Shout at the Devil and Rock & Roll All Nite: Chuck Klosterman & TNB Music’s J.M. Blaine Talk KISS & Mötley Crüe — Only!By J.M. Blaine
July 24, 2012
I just finished writing a book filled with suicide, psychosis and the elusive meaning of life. I turned it in and spent three solid weeks lying on my living floor, watching old metal videos and trying to untangle my brain.
My writer sort-of-mentor friend called while Judas Priest was ripping through “Diamonds & Rust”.
“Did you know that for at least one night in Memphis, K.K. Downing was the King of Rock and Roll?” I said when I picked up the phone.
“What?” she said.
“Never mind,” I told her, stabbing the TV mute.
“So you’re working on your next book, right?” she asked.
“Let’s hear it. What are you thinking?”
“I’m thinking about the way it feels to watch a fifty-six year old Angus Young duckwalk strut and break into a run while scratching out the lick to “Girl’s Got Rhythm”. About Gene Simmons, forty years into the game, still breathing fire and screaming: “Get up!!! And get your grandma outta here….”
“Gene Simmons,” she said.
“And wondering what Lick It Up might have sounded like if Alex and Eddie Van Halen had joined KISS when Ace and Peter broke away.”
“Thinking about KISS,” she said.
“Well, mostly KISS,” I confessed. “But lately I’ve been concocting this theory of how Mötley Crüe’s The Dirt is a modern-day take on the Book of Ecclesiastes0.”
“Mötley Crüe’s life is like the Bible… OK.”
“Listen to this: I said in mine heart, I will test thee with pleasure and mirth and behold – dude — this also is vanity. Ecclesiastes 2:1. That’s like, the whole theme of The Dirt right there.”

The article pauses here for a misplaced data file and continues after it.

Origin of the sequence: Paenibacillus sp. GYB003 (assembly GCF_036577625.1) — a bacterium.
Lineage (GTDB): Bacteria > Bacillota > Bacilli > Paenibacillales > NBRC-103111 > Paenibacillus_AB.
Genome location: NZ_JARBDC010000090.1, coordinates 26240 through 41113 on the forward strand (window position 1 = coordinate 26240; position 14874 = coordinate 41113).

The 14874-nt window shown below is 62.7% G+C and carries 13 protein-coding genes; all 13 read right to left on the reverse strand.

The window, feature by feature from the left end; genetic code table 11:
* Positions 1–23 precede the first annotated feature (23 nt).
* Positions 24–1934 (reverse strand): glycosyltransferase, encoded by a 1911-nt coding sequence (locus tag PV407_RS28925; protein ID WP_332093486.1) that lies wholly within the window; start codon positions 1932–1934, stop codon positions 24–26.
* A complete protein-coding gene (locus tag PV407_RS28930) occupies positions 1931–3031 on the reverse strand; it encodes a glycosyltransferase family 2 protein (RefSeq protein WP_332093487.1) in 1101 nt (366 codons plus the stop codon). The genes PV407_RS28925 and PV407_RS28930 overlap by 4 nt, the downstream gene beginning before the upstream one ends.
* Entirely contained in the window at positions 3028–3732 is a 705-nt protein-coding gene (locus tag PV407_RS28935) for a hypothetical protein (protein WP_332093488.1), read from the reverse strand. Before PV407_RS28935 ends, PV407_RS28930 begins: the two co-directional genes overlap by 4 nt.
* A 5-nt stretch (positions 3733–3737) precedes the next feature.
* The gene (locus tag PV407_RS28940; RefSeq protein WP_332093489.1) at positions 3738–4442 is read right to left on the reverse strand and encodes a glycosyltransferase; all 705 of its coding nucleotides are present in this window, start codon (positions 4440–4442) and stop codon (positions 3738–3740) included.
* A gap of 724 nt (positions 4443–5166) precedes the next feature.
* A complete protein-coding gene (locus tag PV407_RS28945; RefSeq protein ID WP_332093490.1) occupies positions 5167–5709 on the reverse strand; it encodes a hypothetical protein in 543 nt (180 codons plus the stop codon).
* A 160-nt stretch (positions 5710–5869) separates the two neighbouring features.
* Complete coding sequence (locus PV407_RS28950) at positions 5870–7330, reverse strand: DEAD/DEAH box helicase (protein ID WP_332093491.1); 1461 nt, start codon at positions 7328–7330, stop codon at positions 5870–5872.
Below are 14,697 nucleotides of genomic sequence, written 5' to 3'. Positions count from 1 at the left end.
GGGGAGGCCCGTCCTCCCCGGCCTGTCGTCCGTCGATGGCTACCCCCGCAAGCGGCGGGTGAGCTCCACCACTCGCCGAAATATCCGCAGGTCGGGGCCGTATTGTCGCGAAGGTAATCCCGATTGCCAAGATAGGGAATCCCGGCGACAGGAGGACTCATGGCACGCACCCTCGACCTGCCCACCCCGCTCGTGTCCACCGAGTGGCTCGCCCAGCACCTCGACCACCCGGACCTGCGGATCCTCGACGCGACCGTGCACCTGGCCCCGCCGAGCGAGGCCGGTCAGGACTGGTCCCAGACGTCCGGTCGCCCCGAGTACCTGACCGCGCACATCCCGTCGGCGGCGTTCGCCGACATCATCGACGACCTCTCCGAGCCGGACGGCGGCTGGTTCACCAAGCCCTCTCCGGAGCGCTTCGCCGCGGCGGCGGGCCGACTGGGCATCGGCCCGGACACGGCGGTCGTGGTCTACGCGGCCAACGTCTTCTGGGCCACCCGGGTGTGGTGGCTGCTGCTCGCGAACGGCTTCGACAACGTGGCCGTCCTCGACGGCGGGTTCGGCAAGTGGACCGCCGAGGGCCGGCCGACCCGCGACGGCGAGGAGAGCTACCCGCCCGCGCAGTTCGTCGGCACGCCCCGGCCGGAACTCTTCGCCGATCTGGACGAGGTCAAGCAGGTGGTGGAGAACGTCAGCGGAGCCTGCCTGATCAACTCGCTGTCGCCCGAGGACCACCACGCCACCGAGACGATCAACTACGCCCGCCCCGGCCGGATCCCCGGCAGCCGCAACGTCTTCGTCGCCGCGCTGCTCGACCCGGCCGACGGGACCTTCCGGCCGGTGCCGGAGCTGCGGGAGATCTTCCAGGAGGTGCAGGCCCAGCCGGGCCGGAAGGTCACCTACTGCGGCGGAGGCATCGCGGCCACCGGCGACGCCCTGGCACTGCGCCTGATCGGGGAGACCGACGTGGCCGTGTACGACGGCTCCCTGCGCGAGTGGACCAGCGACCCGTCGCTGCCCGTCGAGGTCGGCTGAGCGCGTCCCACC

There was static on the line then a pause. “Good luck selling that proposal,” she said. “Look, maybe you should just do one of your interviews or something first?”
As children we were told that rock and roll would rot our souls. My parents suggested my fascination with Ace Frehley and Skid Row was “just a phase”. But I grew up on a steady diet of Dio and Jesus, the philosophies of Nietzsche and Nikki Sixx, Paul Stanley raps running through my brain as I became, among other things, a licensed psychotherapist, college professor and outreach minister at the largest per-capita church in America. (Albeit, one with a picture of Lemmy at the Last Supper hanging over his office couch.)
As a therapist I quoted Axl Rose1, in the classroom I spoke of parallels between Poison lyrics and the great books of Wisdom. Even as a preacher I argued that Ozzy and Bon Scott just might be modern-day prophets… and here I am now, trying to find a way to work it all together for the good, somewhere between a little too deep and far too sixteen.
Lady Mentor was right. I need to talk to someöne who ünderstands. There’s this one metalhead writer whose books have been a great encouragement to me. An author who is well-respected even though he pens critical essays on topics like Bang Tango and Saved by the Bell. Who was once called:
“The only guy in the world able to make academic arguments for KISS and Mötley Crüe.”
And he said about himself:
“I probably thought about KISS and Mötley Crüe more than anyone else in America.”